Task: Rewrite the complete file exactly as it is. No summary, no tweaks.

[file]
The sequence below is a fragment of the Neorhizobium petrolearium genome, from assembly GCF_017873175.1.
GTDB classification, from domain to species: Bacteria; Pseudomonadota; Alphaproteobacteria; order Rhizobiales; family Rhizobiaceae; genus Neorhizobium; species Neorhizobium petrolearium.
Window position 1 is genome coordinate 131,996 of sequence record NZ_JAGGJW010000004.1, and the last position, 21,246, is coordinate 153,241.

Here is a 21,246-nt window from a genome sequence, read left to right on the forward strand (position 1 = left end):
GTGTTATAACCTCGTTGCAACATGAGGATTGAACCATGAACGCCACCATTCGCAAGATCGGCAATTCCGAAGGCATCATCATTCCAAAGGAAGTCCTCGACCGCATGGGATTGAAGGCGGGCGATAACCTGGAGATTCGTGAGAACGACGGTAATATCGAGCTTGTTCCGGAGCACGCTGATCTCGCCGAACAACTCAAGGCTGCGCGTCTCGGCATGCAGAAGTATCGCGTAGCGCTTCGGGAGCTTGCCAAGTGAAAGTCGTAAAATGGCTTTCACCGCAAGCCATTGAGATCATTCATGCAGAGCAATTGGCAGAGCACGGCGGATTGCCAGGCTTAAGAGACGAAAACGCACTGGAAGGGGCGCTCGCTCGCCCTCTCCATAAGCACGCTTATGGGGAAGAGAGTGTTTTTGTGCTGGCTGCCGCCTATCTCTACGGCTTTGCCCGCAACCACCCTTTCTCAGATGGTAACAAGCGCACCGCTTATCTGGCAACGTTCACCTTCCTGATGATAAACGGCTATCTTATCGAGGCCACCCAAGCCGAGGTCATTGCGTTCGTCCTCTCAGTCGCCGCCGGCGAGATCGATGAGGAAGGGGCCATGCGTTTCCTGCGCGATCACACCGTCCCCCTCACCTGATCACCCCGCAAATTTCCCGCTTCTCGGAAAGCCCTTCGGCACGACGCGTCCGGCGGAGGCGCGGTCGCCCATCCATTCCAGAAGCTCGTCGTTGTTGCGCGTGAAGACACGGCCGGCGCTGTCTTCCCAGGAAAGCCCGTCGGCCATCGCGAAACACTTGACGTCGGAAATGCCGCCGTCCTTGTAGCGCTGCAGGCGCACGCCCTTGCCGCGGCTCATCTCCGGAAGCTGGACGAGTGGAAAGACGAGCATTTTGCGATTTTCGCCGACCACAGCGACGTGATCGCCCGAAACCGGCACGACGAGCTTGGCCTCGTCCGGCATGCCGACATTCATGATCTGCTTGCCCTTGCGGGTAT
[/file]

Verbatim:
The sequence below is a fragment of the Neorhizobium petrolearium genome, from assembly GCF_017873175.1.
GTDB classification, from domain to species: Bacteria; Pseudomonadota; Alphaproteobacteria; order Rhizobiales; family Rhizobiaceae; genus Neorhizobium; species Neorhizobium petrolearium.
Window position 1 is genome coordinate 131,996 of sequence record NZ_JAGGJW010000004.1, and the last position, 21,246, is coordinate 153,241.

Here is a 21,246-nt window from a genome sequence, read left to right on the forward strand (position 1 = left end):
GTGTTATAACCTCGTTGCAACATGAGGATTGAACCATGAACGCCACCATTCGCAAGATCGGCAATTCCGAAGGCATCATCATTCCAAAGGAAGTCCTCGACCGCATGGGATTGAAGGCGGGCGATAACCTGGAGATTCGTGAGAACGACGGTAATATCGAGCTTGTTCCGGAGCACGCTGATCTCGCCGAACAACTCAAGGCTGCGCGTCTCGGCATGCAGAAGTATCGCGTAGCGCTTCGGGAGCTTGCCAAGTGAAAGTCGTAAAATGGCTTTCACCGCAAGCCATTGAGATCATTCATGCAGAGCAATTGGCAGAGCACGGCGGATTGCCAGGCTTAAGAGACGAAAACGCACTGGAAGGGGCGCTCGCTCGCCCTCTCCATAAGCACGCTTATGGGGAAGAGAGTGTTTTTGTGCTGGCTGCCGCCTATCTCTACGGCTTTGCCCGCAACCACCCTTTCTCAGATGGTAACAAGCGCACCGCTTATCTGGCAACGTTCACCTTCCTGATGATAAACGGCTATCTTATCGAGGCCACCCAAGCCGAGGTCATTGCGTTCGTCCTCTCAGTCGCCGCCGGCGAGATCGATGAGGAAGGGGCCATGCGTTTCCTGCGCGATCACACCGTCCCCCTCACCTGATCACCCCGCAAATTTCCCGCTTCTCGGAAAGCCCTTCGGCACGACGCGTCCGGCGGAGGCGCGGTCGCCCATCCATTCCAGAAGCTCGTCGTTGTTGCGCGTGAAGACACGGCCGGCGCTGTCTTCCCAGGAAAGCCCGTCGGCCATCGCGAAACACTTGACGTCGGAAATGCCGCCGTCCTTGTAGCGCTGCAGGCGCACGCCCTTGCCGCGGCTCATCTCCGGAAGCTGGACGAGTGGAAAGACGAGCATTTTGCGATTTTCGCCGACCACAGCGACGTGATCGCCCGAAACCGGCACGACGAGCTTGGCCTCGTCCGGCATGCCGACATTCATGATCTGCTTGCCCTTGCGGGTAT